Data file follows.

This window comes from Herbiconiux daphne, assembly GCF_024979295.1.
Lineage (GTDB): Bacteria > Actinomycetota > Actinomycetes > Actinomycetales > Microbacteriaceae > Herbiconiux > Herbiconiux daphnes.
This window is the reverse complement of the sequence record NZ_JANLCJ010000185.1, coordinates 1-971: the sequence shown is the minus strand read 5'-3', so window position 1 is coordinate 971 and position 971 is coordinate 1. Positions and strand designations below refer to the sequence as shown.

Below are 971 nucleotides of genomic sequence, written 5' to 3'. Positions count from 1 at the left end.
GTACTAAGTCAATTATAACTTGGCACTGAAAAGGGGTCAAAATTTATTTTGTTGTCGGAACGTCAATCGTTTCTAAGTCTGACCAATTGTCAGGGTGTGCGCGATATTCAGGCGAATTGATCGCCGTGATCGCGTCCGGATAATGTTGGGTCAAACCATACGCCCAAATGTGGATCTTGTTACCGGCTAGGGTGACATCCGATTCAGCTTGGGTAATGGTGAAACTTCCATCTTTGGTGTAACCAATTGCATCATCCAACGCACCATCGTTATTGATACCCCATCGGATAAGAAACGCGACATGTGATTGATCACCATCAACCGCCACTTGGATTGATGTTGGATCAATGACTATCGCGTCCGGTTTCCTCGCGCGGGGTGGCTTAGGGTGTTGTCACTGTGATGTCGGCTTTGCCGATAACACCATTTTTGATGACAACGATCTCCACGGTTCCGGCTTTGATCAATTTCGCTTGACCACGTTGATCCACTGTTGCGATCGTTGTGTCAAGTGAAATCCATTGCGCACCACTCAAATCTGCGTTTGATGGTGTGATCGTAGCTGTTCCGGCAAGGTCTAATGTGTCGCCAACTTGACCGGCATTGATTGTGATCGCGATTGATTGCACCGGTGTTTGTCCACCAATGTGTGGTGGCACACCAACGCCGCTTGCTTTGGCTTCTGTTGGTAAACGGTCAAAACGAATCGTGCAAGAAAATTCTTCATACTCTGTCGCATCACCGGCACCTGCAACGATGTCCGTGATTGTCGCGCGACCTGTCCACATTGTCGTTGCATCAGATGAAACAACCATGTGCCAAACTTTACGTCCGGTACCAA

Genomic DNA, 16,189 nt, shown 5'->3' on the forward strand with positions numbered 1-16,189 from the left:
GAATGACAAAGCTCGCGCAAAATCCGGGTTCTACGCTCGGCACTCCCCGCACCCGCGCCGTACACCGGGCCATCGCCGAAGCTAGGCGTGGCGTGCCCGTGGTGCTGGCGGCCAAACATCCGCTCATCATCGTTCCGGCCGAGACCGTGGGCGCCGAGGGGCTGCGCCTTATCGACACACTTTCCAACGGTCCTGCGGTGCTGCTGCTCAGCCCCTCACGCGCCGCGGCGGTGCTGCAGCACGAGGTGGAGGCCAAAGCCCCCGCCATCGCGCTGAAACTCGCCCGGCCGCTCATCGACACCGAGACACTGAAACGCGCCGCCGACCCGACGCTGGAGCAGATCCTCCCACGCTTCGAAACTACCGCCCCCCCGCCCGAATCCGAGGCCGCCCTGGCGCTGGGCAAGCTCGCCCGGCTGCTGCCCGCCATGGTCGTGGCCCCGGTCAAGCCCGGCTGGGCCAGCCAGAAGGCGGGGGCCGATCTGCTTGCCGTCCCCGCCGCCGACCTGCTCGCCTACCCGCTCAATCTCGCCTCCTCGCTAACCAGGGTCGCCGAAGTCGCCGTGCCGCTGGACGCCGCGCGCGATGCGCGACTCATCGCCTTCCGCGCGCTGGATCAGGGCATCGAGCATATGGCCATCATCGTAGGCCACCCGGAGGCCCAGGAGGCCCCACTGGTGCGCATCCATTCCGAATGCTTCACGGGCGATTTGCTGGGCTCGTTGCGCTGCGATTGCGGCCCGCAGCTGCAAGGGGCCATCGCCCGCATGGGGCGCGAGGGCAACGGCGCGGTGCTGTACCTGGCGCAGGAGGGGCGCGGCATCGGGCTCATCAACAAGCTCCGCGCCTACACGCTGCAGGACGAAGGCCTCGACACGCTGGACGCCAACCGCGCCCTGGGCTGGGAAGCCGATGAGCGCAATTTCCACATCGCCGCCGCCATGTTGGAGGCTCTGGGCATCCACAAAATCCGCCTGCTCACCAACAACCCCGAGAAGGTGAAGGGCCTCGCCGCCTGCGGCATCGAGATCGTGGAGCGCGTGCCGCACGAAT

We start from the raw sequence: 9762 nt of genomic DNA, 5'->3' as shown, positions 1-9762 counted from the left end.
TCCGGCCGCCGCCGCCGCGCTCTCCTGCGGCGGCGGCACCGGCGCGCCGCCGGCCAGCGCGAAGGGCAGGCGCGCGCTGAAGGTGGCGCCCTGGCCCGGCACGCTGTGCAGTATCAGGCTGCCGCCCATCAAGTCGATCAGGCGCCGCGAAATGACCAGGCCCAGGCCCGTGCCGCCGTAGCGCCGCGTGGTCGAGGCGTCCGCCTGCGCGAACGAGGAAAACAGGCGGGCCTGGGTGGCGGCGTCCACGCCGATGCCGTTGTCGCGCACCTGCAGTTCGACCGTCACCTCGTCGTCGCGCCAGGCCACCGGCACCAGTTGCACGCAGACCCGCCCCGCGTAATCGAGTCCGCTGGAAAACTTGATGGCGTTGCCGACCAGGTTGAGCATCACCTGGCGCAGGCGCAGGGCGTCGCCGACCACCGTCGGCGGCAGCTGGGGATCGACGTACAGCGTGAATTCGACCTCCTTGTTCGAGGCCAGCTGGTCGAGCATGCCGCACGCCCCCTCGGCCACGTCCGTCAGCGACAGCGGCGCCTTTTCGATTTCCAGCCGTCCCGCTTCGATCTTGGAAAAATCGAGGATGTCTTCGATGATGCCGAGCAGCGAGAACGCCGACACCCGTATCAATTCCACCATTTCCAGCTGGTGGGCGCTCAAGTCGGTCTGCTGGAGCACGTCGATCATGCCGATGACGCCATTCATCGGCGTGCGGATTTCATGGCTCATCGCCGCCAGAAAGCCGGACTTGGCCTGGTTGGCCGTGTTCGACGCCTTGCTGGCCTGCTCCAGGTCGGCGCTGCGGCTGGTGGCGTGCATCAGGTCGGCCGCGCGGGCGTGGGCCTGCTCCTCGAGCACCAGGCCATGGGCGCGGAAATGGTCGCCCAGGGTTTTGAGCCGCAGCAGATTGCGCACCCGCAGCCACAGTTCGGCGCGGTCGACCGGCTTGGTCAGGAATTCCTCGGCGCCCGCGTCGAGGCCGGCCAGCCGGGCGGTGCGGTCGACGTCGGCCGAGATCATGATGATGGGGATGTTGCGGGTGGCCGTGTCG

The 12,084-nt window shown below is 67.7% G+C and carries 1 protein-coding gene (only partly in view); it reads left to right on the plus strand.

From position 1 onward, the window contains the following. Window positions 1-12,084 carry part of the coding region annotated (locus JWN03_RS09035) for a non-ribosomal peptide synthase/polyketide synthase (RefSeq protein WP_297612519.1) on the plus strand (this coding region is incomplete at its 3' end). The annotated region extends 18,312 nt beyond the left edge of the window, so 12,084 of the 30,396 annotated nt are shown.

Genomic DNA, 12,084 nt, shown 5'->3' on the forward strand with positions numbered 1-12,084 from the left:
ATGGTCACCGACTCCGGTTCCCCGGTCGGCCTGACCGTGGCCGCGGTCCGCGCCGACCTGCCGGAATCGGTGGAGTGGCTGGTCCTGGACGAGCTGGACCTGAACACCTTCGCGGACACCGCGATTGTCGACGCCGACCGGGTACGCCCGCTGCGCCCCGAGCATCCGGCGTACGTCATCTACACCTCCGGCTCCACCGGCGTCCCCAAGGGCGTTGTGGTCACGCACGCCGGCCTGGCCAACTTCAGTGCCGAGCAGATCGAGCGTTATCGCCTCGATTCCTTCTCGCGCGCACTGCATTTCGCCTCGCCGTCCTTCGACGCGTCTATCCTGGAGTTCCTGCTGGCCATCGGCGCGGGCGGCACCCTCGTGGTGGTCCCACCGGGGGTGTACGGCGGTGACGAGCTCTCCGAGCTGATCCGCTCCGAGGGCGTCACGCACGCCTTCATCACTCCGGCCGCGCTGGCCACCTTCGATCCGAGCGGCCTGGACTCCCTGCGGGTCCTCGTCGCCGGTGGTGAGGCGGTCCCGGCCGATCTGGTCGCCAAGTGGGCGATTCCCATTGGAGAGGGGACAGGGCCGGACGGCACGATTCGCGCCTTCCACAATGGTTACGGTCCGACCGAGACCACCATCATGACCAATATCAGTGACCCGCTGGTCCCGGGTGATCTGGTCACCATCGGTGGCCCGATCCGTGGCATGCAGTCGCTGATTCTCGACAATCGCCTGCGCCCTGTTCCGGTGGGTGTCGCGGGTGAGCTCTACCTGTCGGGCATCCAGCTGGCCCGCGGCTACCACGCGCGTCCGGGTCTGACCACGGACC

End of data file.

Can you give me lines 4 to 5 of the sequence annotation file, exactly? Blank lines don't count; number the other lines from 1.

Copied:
Below are 971 nucleotides of genomic sequence, written 5' to 3'. Positions count from 1 at the left end.
GTACTAAGTCAATTATAACTTGGCACTGAAAAGGGGTCAAAATTTATTTTGTTGTCGGAACGTCAATCGTTTCTAAGTCTGACCAATTGTCAGGGTGTGCGCGATATTCAGGCGAATTGATCGCCGTGATCGCGTCCGGATAATGTTGGGTCAAACCATACGCCCAAATGTGGATCTTGTTACCGGCTAGGGTGACATCCGATTCAGCTTGGGTAATGGTGAAACTTCCATCTTTGGTGTAACCAATTGCATCATCCAACGCACCATCGTTATTGATACCCCATCGGATAAGAAACGCGACATGTGATTGATCACCATCAACCGCCACTTGGATTGATGTTGGATCAATGACTATCGCGTCCGGTTTCCTCGCGCGGGGTGGCTTAGGGTGTTGTCACTGTGATGTCGGCTTTGCCGATAACACCATTTTTGATGACAACGATCTCCACGGTTCCGGCTTTGATCAATTTCGCTTGACCACGTTGATCCACTGTTGCGATCGTTGTGTCAAGTGAAATCCATTGCGCACCACTCAAATCTGCGTTTGATGGTGTGATCGTAGCTGTTCCGGCAAGGTCTAATGTGTCGCCAACTTGACCGGCATTGATTGTGATCGCGATTGATTGCACCGGTGTTTGTCCACCAATGTGTGGTGGCACACCAACGCCGCTTGCTTTGGCTTCTGTTGGTAAACGGTCAAAACGAATCGTGCAAGAAAATTCTTCATACTCTGTCGCATCACCGGCACCTGCAACGATGTCCGTGATTGTCGCGCGACCTGTCCACATTGTCGTTGCATCAGATGAAACAACCATGTGCCAAACTTTACGTCCGGTACCAA